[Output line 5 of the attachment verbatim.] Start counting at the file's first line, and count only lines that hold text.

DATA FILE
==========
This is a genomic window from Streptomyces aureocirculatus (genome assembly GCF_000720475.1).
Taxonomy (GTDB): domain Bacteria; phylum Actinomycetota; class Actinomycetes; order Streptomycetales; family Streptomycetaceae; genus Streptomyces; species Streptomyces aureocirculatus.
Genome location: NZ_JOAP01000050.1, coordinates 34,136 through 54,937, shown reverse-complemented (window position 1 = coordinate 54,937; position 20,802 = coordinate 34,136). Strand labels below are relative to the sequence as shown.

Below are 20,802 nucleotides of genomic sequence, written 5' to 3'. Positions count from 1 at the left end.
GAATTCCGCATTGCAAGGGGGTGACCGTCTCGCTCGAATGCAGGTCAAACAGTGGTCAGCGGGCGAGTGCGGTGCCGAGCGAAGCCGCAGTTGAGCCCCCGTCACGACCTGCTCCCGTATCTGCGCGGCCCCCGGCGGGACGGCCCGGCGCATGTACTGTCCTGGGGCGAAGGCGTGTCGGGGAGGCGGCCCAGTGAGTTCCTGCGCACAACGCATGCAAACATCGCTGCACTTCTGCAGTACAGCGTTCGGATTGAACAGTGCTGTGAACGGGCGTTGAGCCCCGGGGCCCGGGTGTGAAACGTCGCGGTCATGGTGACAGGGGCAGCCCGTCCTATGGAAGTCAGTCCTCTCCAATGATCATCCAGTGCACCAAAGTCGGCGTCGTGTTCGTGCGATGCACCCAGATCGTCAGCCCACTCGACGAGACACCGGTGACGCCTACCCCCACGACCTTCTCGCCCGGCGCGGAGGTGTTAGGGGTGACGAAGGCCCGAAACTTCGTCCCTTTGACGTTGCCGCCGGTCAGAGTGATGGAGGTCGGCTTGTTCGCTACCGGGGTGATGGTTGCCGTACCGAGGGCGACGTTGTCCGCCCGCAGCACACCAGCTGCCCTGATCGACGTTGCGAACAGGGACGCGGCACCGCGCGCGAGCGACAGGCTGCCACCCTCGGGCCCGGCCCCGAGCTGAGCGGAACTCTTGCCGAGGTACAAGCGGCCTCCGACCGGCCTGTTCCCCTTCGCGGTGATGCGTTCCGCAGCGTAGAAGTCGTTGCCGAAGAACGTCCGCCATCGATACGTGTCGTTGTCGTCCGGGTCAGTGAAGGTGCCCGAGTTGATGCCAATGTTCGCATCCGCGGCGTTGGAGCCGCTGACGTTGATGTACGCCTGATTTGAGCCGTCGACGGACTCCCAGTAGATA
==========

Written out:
GAATTCCGCATTGCAAGGGGGTGACCGTCTCGCTCGAATGCAGGTCAAACAGTGGTCAGCGGGCGAGTGCGGTGCCGAGCGAAGCCGCAGTTGAGCCCCCGTCACGACCTGCTCCCGTATCTGCGCGGCCCCCGGCGGGACGGCCCGGCGCATGTACTGTCCTGGGGCGAAGGCGTGTCGGGGAGGCGGCCCAGTGAGTTCCTGCGCACAACGCATGCAAACATCGCTGCACTTCTGCAGTACAGCGTTCGGATTGAACAGTGCTGTGAACGGGCGTTGAGCCCCGGGGCCCGGGTGTGAAACGTCGCGGTCATGGTGACAGGGGCAGCCCGTCCTATGGAAGTCAGTCCTCTCCAATGATCATCCAGTGCACCAAAGTCGGCGTCGTGTTCGTGCGATGCACCCAGATCGTCAGCCCACTCGACGAGACACCGGTGACGCCTACCCCCACGACCTTCTCGCCCGGCGCGGAGGTGTTAGGGGTGACGAAGGCCCGAAACTTCGTCCCTTTGACGTTGCCGCCGGTCAGAGTGATGGAGGTCGGCTTGTTCGCTACCGGGGTGATGGTTGCCGTACCGAGGGCGACGTTGTCCGCCCGCAGCACACCAGCTGCCCTGATCGACGTTGCGAACAGGGACGCGGCACCGCGCGCGAGCGACAGGCTGCCACCCTCGGGCCCGGCCCCGAGCTGAGCGGAACTCTTGCCGAGGTACAAGCGGCCTCCGACCGGCCTGTTCCCCTTCGCGGTGATGCGTTCCGCAGCGTAGAAGTCGTTGCCGAAGAACGTCCGCCATCGATACGTGTCGTTGTCGTCCGGGTCAGTGAAGGTGCCCGAGTTGATGCCAATGTTCGCATCCGCGGCGTTGGAGCCGCTGACGTTGATGTACGCCTGATTTGAGCCGTCGACGGACTCCCAGTAGATA